EM2014132 ART. THE LUXURY METAPHOR OF ALCOHOLIC BEVERAGES MARKETING...

€9.48
Type d'édition : Papier
Quantity
Add to wishlist

Article: The luxury metaphor of alcoholic beverages marketing: a necessary focus and understanding to help public health

Jacques François DIOUF

École des Hautes Études en Santé Publique - CREM (UMR CNRS 6211) et EA MOS (Management des Organisations de Santé)

Abstract

Objective: To identify the emergence of luxury as a marketing trend within the alcohol industry and discuss its implications for public health.
Methods: Review of the literature regarding luxury marketing and the impact of alcohol marketing; monitoring of relevant marketing activities within the alcohol industry and systematic review of market strategy related documents.
Results: The industry utilizes luxury as a vehicle and theme to construct promotional strategies in the French market. The specific codes of luxury branding techniques are used by marketers to design alcohol marketing strategies in terms of product design, packaging, advertising and public relations activities.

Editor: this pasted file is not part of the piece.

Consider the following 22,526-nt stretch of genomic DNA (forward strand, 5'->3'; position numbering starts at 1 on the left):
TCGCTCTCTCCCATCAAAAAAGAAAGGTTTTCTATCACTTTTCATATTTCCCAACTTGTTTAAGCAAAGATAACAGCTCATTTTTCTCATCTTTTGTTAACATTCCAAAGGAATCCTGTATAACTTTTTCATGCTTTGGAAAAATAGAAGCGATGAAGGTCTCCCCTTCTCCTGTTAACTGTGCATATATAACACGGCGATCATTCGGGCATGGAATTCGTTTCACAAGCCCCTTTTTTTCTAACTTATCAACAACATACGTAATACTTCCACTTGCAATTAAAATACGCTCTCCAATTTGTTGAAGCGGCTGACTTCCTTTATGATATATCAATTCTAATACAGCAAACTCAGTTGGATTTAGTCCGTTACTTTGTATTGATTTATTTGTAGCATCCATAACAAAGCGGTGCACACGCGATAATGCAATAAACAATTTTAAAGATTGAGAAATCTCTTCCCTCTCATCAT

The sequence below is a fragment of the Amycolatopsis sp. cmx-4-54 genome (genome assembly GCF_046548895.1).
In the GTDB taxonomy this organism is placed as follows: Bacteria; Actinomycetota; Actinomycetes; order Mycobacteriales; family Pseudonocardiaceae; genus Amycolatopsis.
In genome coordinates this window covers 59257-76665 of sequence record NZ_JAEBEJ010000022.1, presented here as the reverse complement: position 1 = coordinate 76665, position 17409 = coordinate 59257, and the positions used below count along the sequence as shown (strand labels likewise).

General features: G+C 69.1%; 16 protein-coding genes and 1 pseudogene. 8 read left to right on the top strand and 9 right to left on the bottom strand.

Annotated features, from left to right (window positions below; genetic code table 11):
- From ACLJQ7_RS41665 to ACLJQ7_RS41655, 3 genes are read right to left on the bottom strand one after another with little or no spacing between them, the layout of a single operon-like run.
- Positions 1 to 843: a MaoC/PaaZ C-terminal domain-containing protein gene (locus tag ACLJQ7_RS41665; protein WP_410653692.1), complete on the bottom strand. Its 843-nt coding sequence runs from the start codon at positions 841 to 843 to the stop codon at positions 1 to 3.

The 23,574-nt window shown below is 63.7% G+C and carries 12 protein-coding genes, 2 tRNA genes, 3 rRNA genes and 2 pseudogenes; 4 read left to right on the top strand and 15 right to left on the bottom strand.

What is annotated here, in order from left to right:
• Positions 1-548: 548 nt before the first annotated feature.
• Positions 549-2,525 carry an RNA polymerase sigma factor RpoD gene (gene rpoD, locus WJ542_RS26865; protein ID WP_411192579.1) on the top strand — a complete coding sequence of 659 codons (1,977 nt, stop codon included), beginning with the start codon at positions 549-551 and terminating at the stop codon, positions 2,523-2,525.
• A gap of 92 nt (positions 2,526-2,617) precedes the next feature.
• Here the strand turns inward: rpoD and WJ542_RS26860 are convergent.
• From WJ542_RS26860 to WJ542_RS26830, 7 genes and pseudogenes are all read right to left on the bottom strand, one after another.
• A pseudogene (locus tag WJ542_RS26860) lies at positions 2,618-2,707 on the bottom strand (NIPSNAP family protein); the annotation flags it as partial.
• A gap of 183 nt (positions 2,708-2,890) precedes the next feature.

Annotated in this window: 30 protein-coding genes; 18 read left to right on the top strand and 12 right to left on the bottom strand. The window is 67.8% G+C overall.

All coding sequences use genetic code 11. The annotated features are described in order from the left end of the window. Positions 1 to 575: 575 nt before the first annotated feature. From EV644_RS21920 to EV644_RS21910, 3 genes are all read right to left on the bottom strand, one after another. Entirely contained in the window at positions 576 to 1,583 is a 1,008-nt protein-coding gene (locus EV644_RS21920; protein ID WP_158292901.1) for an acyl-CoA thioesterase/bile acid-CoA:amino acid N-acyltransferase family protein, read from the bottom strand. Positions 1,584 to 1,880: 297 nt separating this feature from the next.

Conclusion: Luxury appears as an Current marketing trend, in order to contextualize the alcohol offer. The literature has investigated and found evidence of relation between exposure to alcohol marketing and consumption behaviors. However this paper questions the role and effects of alcohol marketing contents on perceptions and intentions to behave, so far poorly explored. From a managerial standpoint this paper stresses implications for public health such as: the power of alcohol marketing content, the regulation of alcohol promotion and the necessity to design health based interventions adapted to new marketing trends.





 




9782747223478
30 Items
New

16 other products in the same category:

Availability: 30 In Stock

While one wonders about the business of the twenty-first century and "the company post-crisis", it is useful to return to the original company of the twentieth century. Under what conditions it is born? What explains the forms that we know? And what are the foundations that could now be challenged? Berle and Means provide a historical interest, since their book The Modern Corporation and Private porperty (1932) analyzes the emergence of modern business in the early the twentieth century.

This website uses cookies to ensure you get the best experience on our website